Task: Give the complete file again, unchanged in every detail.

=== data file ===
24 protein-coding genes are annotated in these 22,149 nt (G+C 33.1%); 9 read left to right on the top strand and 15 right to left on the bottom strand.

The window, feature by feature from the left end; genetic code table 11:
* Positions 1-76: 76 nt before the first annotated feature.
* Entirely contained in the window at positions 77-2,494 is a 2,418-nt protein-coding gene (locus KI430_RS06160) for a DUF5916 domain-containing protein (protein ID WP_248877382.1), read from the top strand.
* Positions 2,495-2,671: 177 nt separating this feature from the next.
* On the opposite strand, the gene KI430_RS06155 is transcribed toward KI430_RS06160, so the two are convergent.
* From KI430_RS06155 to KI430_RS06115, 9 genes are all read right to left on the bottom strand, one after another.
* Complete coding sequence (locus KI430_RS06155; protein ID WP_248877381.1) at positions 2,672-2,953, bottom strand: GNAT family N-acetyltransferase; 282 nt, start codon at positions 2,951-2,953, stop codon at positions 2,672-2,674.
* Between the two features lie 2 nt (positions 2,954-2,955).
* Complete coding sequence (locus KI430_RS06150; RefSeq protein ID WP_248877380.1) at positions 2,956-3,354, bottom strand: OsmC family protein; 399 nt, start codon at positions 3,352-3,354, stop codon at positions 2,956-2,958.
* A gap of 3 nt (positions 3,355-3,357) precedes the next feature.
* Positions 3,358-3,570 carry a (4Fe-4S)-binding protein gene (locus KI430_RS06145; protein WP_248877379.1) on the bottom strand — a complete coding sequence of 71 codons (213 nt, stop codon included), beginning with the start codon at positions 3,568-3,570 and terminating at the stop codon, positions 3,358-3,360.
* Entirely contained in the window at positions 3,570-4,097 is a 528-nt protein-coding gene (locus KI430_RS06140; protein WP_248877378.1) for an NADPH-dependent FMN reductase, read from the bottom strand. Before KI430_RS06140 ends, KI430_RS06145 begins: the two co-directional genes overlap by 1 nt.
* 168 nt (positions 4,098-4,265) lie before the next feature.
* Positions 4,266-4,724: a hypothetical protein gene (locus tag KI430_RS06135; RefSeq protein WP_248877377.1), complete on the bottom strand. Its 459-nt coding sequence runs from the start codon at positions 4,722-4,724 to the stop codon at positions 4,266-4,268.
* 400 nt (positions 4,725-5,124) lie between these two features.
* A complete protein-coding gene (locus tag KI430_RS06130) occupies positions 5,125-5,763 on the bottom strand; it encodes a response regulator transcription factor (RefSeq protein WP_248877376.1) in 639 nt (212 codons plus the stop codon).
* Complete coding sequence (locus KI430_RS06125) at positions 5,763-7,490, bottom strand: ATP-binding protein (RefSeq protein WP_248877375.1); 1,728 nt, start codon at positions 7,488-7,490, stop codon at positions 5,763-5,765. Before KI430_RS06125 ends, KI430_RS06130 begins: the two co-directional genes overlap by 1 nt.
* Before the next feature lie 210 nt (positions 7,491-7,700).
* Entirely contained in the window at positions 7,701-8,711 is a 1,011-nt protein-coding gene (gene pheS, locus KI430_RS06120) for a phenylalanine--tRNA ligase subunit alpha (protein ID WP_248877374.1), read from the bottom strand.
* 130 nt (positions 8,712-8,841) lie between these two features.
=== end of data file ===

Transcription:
24 protein-coding genes are annotated in these 22,149 nt (G+C 33.1%); 9 read left to right on the top strand and 15 right to left on the bottom strand.

The window, feature by feature from the left end; genetic code table 11:
* Positions 1-76: 76 nt before the first annotated feature.
* Entirely contained in the window at positions 77-2,494 is a 2,418-nt protein-coding gene (locus KI430_RS06160) for a DUF5916 domain-containing protein (protein ID WP_248877382.1), read from the top strand.
* Positions 2,495-2,671: 177 nt separating this feature from the next.
* On the opposite strand, the gene KI430_RS06155 is transcribed toward KI430_RS06160, so the two are convergent.
* From KI430_RS06155 to KI430_RS06115, 9 genes are all read right to left on the bottom strand, one after another.
* Complete coding sequence (locus KI430_RS06155; protein ID WP_248877381.1) at positions 2,672-2,953, bottom strand: GNAT family N-acetyltransferase; 282 nt, start codon at positions 2,951-2,953, stop codon at positions 2,672-2,674.
* Between the two features lie 2 nt (positions 2,954-2,955).
* Complete coding sequence (locus KI430_RS06150; RefSeq protein ID WP_248877380.1) at positions 2,956-3,354, bottom strand: OsmC family protein; 399 nt, start codon at positions 3,352-3,354, stop codon at positions 2,956-2,958.
* A gap of 3 nt (positions 3,355-3,357) precedes the next feature.
* Positions 3,358-3,570 carry a (4Fe-4S)-binding protein gene (locus KI430_RS06145; protein WP_248877379.1) on the bottom strand — a complete coding sequence of 71 codons (213 nt, stop codon included), beginning with the start codon at positions 3,568-3,570 and terminating at the stop codon, positions 3,358-3,360.
* Entirely contained in the window at positions 3,570-4,097 is a 528-nt protein-coding gene (locus KI430_RS06140; protein WP_248877378.1) for an NADPH-dependent FMN reductase, read from the bottom strand. Before KI430_RS06140 ends, KI430_RS06145 begins: the two co-directional genes overlap by 1 nt.
* 168 nt (positions 4,098-4,265) lie before the next feature.
* Positions 4,266-4,724: a hypothetical protein gene (locus tag KI430_RS06135; RefSeq protein WP_248877377.1), complete on the bottom strand. Its 459-nt coding sequence runs from the start codon at positions 4,722-4,724 to the stop codon at positions 4,266-4,268.
* 400 nt (positions 4,725-5,124) lie between these two features.
* A complete protein-coding gene (locus tag KI430_RS06130) occupies positions 5,125-5,763 on the bottom strand; it encodes a response regulator transcription factor (RefSeq protein WP_248877376.1) in 639 nt (212 codons plus the stop codon).
* Complete coding sequence (locus KI430_RS06125) at positions 5,763-7,490, bottom strand: ATP-binding protein (RefSeq protein WP_248877375.1); 1,728 nt, start codon at positions 7,488-7,490, stop codon at positions 5,763-5,765. Before KI430_RS06125 ends, KI430_RS06130 begins: the two co-directional genes overlap by 1 nt.
* Before the next feature lie 210 nt (positions 7,491-7,700).
* Entirely contained in the window at positions 7,701-8,711 is a 1,011-nt protein-coding gene (gene pheS, locus KI430_RS06120) for a phenylalanine--tRNA ligase subunit alpha (protein ID WP_248877374.1), read from the bottom strand.
* 130 nt (positions 8,712-8,841) lie between these two features.